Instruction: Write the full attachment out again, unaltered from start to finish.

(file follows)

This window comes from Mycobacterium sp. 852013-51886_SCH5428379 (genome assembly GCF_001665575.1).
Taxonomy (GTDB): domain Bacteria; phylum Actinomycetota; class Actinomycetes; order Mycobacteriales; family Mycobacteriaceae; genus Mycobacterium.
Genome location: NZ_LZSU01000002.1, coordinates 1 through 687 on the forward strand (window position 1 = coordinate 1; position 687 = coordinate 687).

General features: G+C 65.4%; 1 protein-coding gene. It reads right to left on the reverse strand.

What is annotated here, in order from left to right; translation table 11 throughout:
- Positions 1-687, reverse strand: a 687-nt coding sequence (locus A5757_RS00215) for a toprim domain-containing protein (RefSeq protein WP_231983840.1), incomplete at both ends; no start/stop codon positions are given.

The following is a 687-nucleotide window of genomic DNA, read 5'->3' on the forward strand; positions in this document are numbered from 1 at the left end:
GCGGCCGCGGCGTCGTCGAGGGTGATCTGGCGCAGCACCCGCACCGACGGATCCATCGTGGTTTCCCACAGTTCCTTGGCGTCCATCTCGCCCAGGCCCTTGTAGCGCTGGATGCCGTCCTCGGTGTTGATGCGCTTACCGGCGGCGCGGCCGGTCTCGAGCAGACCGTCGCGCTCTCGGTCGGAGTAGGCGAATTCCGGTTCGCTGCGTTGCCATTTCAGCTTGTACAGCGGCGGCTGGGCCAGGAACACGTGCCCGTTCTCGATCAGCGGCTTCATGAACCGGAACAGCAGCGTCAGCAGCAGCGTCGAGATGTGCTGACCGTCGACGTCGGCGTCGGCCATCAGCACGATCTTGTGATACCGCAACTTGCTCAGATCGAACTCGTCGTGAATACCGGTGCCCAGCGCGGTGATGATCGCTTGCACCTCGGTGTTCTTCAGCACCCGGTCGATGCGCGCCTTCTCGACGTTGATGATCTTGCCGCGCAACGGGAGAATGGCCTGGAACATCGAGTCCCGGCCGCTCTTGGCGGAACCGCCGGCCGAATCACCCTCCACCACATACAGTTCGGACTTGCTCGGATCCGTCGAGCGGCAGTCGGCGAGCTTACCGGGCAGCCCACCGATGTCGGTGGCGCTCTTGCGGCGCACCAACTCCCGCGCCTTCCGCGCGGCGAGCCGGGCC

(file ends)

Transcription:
This window comes from Mycobacterium sp. 852013-51886_SCH5428379 (genome assembly GCF_001665575.1).
Taxonomy (GTDB): domain Bacteria; phylum Actinomycetota; class Actinomycetes; order Mycobacteriales; family Mycobacteriaceae; genus Mycobacterium.
Genome location: NZ_LZSU01000002.1, coordinates 1 through 687 on the forward strand (window position 1 = coordinate 1; position 687 = coordinate 687).

General features: G+C 65.4%; 1 protein-coding gene. It reads right to left on the reverse strand.

What is annotated here, in order from left to right; translation table 11 throughout:
- Positions 1-687, reverse strand: a 687-nt coding sequence (locus A5757_RS00215) for a toprim domain-containing protein (RefSeq protein WP_231983840.1), incomplete at both ends; no start/stop codon positions are given.

The following is a 687-nucleotide window of genomic DNA, read 5'->3' on the forward strand; positions in this document are numbered from 1 at the left end:
GCGGCCGCGGCGTCGTCGAGGGTGATCTGGCGCAGCACCCGCACCGACGGATCCATCGTGGTTTCCCACAGTTCCTTGGCGTCCATCTCGCCCAGGCCCTTGTAGCGCTGGATGCCGTCCTCGGTGTTGATGCGCTTACCGGCGGCGCGGCCGGTCTCGAGCAGACCGTCGCGCTCTCGGTCGGAGTAGGCGAATTCCGGTTCGCTGCGTTGCCATTTCAGCTTGTACAGCGGCGGCTGGGCCAGGAACACGTGCCCGTTCTCGATCAGCGGCTTCATGAACCGGAACAGCAGCGTCAGCAGCAGCGTCGAGATGTGCTGACCGTCGACGTCGGCGTCGGCCATCAGCACGATCTTGTGATACCGCAACTTGCTCAGATCGAACTCGTCGTGAATACCGGTGCCCAGCGCGGTGATGATCGCTTGCACCTCGGTGTTCTTCAGCACCCGGTCGATGCGCGCCTTCTCGACGTTGATGATCTTGCCGCGCAACGGGAGAATGGCCTGGAACATCGAGTCCCGGCCGCTCTTGGCGGAACCGCCGGCCGAATCACCCTCCACCACATACAGTTCGGACTTGCTCGGATCCGTCGAGCGGCAGTCGGCGAGCTTACCGGGCAGCCCACCGATGTCGGTGGCGCTCTTGCGGCGCACCAACTCCCGCGCCTTCCGCGCGGCGAGCCGGGCC